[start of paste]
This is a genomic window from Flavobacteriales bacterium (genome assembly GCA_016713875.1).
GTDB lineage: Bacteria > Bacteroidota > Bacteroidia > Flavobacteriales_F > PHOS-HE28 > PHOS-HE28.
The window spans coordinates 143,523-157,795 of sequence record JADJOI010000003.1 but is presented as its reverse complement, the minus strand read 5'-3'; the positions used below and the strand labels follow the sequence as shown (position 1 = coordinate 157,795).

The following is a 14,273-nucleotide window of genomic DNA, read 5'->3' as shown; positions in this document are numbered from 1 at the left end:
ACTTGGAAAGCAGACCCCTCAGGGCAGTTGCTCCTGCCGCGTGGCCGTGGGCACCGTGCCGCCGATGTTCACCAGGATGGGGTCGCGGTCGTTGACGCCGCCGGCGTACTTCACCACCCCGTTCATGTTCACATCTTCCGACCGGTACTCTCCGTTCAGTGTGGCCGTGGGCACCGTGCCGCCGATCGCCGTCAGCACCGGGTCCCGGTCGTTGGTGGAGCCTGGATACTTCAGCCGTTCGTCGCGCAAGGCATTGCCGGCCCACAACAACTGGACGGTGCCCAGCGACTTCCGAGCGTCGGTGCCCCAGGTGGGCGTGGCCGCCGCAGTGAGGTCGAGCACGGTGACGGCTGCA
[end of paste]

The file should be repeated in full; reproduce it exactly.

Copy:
This is a genomic window from Flavobacteriales bacterium (genome assembly GCA_016713875.1).
GTDB lineage: Bacteria > Bacteroidota > Bacteroidia > Flavobacteriales_F > PHOS-HE28 > PHOS-HE28.
The window spans coordinates 143,523-157,795 of sequence record JADJOI010000003.1 but is presented as its reverse complement, the minus strand read 5'-3'; the positions used below and the strand labels follow the sequence as shown (position 1 = coordinate 157,795).

The following is a 14,273-nucleotide window of genomic DNA, read 5'->3' as shown; positions in this document are numbered from 1 at the left end:
ACTTGGAAAGCAGACCCCTCAGGGCAGTTGCTCCTGCCGCGTGGCCGTGGGCACCGTGCCGCCGATGTTCACCAGGATGGGGTCGCGGTCGTTGACGCCGCCGGCGTACTTCACCACCCCGTTCATGTTCACATCTTCCGACCGGTACTCTCCGTTCAGTGTGGCCGTGGGCACCGTGCCGCCGATCGCCGTCAGCACCGGGTCCCGGTCGTTGGTGGAGCCTGGATACTTCAGCCGTTCGTCGCGCAAGGCATTGCCGGCCCACAACAACTGGACGGTGCCCAGCGACTTCCGAGCGTCGGTGCCCCAGGTGGGCGTGGCCGCCGCAGTGAGGTCGAGCACGGTGACGGCTGCA